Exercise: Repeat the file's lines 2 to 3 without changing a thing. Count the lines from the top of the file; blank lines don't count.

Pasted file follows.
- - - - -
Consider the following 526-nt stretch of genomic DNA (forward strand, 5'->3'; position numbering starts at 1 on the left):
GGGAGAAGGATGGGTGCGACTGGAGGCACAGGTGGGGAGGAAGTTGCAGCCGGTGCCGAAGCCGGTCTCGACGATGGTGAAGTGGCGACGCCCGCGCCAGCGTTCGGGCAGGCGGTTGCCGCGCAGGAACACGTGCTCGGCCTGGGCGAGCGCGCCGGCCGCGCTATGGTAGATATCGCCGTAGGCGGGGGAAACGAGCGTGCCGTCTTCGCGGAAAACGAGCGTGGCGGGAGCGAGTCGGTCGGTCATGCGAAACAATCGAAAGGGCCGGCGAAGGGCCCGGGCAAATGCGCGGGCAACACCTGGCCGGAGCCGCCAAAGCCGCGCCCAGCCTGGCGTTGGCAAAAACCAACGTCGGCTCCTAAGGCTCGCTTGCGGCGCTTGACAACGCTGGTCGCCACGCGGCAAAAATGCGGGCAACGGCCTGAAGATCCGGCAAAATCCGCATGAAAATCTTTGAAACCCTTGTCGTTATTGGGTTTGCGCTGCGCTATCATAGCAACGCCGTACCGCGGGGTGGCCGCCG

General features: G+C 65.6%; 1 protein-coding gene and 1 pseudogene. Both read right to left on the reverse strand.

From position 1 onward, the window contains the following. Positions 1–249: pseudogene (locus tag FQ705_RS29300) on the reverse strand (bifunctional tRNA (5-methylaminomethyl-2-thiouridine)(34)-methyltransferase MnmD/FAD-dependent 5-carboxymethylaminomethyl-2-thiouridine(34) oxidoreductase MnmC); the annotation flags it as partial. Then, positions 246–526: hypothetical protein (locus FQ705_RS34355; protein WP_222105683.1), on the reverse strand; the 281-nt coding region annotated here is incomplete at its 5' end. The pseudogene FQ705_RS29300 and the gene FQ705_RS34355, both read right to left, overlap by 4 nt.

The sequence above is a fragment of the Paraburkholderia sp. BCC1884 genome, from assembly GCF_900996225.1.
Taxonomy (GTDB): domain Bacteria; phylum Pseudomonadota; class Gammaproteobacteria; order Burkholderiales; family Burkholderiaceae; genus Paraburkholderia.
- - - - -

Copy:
GGGAGAAGGATGGGTGCGACTGGAGGCACAGGTGGGGAGGAAGTTGCAGCCGGTGCCGAAGCCGGTCTCGACGATGGTGAAGTGGCGACGCCCGCGCCAGCGTTCGGGCAGGCGGTTGCCGCGCAGGAACACGTGCTCGGCCTGGGCGAGCGCGCCGGCCGCGCTATGGTAGATATCGCCGTAGGCGGGGGAAACGAGCGTGCCGTCTTCGCGGAAAACGAGCGTGGCGGGAGCGAGTCGGTCGGTCATGCGAAACAATCGAAAGGGCCGGCGAAGGGCCCGGGCAAATGCGCGGGCAACACCTGGCCGGAGCCGCCAAAGCCGCGCCCAGCCTGGCGTTGGCAAAAACCAACGTCGGCTCCTAAGGCTCGCTTGCGGCGCTTGACAACGCTGGTCGCCACGCGGCAAAAATGCGGGCAACGGCCTGAAGATCCGGCAAAATCCGCATGAAAATCTTTGAAACCCTTGTCGTTATTGGGTTTGCGCTGCGCTATCATAGCAACGCCGTACCGCGGGGTGGCCGCCG

General features: G+C 65.6%; 1 protein-coding gene and 1 pseudogene. Both read right to left on the reverse strand.